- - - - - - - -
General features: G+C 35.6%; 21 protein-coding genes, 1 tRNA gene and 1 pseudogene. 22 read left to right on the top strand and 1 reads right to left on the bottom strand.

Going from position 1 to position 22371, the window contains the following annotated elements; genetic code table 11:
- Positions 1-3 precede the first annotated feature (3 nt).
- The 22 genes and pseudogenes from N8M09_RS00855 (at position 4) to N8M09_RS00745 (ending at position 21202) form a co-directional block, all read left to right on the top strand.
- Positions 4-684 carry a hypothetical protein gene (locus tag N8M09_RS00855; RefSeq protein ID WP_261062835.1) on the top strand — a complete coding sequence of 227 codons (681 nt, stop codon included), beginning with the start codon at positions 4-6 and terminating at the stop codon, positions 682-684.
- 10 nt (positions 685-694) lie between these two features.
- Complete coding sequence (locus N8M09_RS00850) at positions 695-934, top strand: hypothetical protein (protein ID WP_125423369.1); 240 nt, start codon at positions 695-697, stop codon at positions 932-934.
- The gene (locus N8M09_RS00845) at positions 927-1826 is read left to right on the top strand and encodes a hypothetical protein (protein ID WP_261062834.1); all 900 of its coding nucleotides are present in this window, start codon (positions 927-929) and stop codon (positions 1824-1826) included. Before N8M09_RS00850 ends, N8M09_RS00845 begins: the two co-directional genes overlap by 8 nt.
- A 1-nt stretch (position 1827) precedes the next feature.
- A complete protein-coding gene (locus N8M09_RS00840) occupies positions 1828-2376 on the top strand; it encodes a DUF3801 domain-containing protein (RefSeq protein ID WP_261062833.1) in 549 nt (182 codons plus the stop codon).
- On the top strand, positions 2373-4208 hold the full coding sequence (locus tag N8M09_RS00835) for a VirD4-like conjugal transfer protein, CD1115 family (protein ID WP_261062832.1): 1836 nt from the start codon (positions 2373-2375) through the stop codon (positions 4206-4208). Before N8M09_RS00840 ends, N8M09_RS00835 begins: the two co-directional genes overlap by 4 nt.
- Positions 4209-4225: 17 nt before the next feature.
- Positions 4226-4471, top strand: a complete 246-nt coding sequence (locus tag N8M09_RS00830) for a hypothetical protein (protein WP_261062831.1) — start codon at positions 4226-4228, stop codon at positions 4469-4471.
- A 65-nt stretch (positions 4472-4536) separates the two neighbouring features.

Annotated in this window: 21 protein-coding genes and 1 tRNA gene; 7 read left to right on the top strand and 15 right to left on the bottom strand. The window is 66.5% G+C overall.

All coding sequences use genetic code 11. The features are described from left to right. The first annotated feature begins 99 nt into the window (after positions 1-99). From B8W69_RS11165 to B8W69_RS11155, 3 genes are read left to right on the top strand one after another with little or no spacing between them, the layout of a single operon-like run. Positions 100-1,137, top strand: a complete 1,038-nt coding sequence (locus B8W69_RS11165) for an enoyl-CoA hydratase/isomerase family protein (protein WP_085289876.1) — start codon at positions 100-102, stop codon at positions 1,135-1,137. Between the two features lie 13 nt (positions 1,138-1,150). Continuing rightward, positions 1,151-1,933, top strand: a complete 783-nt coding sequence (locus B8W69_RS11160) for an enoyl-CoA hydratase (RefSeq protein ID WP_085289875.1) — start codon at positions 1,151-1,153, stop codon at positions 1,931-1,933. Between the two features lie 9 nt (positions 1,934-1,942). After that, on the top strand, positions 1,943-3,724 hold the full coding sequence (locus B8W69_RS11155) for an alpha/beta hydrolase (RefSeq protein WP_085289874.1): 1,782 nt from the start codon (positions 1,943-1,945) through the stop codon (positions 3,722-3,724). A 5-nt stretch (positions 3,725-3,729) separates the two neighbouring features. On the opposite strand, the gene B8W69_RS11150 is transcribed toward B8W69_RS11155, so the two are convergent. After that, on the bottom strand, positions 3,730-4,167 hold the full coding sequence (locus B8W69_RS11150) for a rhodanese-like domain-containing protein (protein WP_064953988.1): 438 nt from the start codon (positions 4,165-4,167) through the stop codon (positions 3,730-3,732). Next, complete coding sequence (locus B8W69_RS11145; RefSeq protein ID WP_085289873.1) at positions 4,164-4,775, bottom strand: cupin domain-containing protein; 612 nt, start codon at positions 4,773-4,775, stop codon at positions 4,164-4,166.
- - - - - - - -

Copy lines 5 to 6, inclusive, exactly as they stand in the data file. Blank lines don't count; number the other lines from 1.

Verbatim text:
- Positions 4-684 carry a hypothetical protein gene (locus tag N8M09_RS00855; RefSeq protein ID WP_261062835.1) on the top strand — a complete coding sequence of 227 codons (681 nt, stop codon included), beginning with the start codon at positions 4-6 and terminating at the stop codon, positions 682-684.
- 10 nt (positions 685-694) lie between these two features.